In a close relationship, I do not expect him to say "we" found out. Perhaps he was with a work crew when the information came; rather than being alone. I do not know, but I want to know.
Is this due to guilt? Or is it due to the sense of suspicion around him?
Was it due to a news that he heard while with others?
I do not know from the limited statements.
He is withholding information. It could be:
*he was late, rushing for work with a 2 hour drive; this would be innocuous and occurs approximately 70% of the time it is used. This is common in work situations.
What I want to know is this:
What happened and what was said prior to his departure.
Keep in mind, he may have already told police and he may have been instructed to keep this quiet.
*Was she depressed?
*With whom did they associate?
*Did they argue?
*Was she on Rx?
*Was she asleep?
**Did he believe she might have a reason to leave on her own?
My interview would focus right here in order to clear him or obtain information relevant to what happened. Right before he left, my focus would begin.
In the live broadcast, I heard him repeat "left" in his statement. Again, it could be innocuous but it must always be followed up upon.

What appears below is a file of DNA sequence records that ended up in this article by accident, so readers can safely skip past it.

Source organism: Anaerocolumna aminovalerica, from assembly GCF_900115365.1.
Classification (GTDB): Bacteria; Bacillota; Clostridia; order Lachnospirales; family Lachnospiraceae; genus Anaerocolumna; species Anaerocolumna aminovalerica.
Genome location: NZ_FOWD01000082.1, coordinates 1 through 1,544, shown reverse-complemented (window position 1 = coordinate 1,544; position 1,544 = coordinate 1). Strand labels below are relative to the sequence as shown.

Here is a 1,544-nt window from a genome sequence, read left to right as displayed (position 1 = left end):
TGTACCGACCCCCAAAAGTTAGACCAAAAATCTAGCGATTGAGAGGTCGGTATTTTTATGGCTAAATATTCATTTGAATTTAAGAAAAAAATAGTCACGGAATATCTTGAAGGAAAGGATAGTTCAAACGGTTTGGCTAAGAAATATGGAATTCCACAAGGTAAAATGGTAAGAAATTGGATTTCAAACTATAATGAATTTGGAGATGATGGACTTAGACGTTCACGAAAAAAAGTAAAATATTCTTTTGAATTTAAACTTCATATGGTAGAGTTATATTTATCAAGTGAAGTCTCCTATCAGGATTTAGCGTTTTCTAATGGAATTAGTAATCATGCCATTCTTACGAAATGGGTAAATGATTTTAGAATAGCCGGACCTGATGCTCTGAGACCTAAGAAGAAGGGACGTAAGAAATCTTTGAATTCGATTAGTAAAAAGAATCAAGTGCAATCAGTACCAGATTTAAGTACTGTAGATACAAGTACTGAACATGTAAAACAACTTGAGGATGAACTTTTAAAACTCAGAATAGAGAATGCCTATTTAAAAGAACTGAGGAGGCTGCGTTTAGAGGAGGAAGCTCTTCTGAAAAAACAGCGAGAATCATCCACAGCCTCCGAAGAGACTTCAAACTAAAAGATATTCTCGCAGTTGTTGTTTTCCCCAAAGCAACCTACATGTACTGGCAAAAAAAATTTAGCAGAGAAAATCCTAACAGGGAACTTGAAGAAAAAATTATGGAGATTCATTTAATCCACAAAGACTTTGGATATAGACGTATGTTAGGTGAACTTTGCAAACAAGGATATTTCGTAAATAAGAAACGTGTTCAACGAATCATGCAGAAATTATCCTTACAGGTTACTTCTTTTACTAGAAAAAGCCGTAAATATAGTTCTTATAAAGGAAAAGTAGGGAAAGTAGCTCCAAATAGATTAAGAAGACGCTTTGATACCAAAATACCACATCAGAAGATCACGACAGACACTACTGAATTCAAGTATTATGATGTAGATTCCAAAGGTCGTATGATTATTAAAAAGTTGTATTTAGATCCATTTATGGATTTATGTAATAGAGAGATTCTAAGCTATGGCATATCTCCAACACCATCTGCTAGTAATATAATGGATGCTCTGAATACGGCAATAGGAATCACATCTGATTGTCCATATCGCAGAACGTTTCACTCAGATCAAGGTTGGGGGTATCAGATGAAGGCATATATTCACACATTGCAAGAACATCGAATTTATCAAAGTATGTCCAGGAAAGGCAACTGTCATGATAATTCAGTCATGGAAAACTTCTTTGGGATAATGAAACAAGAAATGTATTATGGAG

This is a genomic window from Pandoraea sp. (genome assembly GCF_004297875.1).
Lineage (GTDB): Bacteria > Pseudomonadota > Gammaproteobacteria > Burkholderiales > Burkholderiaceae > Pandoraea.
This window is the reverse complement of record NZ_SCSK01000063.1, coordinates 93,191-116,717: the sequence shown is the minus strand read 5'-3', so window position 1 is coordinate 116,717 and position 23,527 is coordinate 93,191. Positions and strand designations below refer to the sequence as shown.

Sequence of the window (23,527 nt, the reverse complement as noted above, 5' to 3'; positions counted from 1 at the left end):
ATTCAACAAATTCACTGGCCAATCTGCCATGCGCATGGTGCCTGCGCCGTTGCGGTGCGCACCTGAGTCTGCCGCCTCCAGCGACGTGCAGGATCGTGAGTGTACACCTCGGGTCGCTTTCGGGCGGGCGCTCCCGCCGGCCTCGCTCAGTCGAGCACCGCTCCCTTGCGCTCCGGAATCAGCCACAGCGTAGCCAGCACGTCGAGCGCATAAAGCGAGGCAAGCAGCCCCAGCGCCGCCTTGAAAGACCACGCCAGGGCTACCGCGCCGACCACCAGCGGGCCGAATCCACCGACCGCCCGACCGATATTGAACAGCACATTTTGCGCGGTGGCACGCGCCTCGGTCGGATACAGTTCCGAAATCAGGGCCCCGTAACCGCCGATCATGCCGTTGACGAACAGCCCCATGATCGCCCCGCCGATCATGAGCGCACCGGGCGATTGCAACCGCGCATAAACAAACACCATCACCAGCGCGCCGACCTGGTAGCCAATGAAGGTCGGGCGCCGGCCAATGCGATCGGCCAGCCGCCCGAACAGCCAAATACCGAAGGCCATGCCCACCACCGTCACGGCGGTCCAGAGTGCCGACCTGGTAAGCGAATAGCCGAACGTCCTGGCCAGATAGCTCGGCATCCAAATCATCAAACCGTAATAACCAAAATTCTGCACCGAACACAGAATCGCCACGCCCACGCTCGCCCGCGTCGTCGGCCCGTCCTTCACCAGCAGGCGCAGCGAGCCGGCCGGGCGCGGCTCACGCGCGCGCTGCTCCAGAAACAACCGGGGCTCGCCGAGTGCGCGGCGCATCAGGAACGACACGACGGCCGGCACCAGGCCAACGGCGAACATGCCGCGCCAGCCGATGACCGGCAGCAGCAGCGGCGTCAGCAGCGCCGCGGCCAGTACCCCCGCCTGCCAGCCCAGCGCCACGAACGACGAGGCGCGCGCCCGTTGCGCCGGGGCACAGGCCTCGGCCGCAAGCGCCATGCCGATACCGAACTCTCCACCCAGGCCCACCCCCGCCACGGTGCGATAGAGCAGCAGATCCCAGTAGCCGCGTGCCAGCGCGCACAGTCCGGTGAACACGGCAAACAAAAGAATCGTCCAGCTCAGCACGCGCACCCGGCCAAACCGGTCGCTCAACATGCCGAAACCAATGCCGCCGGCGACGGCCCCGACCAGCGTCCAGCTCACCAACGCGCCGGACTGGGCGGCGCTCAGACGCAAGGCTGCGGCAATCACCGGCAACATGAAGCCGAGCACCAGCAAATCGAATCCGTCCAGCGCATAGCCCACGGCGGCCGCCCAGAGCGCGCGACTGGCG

He "left" and he had the need to explain why he left.
“for work” - Why he was staying in Dubuque was important enough to include here. Why is this so important to him to include right here? Has he felt suspicion upon him?
Does he feel guilt over reliving the last moments? Regret? Is he struggling with "what if I had..."?
Or is he concealing critical information?
If so, was it already shared with investigators?
Investigators frequently and appropriately restrict speech, by request, to protect the integrity of the investigation.
[ STATEMENT ]:
"I mean everybody has their own theories but I’m just kind of leaving it up to the law enforcement trying to figure that one out. I don’t want to go racking it through my brain thinking of what happened, what happened, what happened. Just driving myself insane.”
Concern for self noted. It could drive any loving person "insane" but concern for the victim means processing every thought for a possible clue.
Mollie Tibbet's brother:
Jake Tibbetts, 21: older brother's statements. His age, gender and his relationship must all be considered in context.
“She had the biggest heart. If anyone needed it, she was willing to doing anything. She hated to be sad and hated (for) others to be sad.”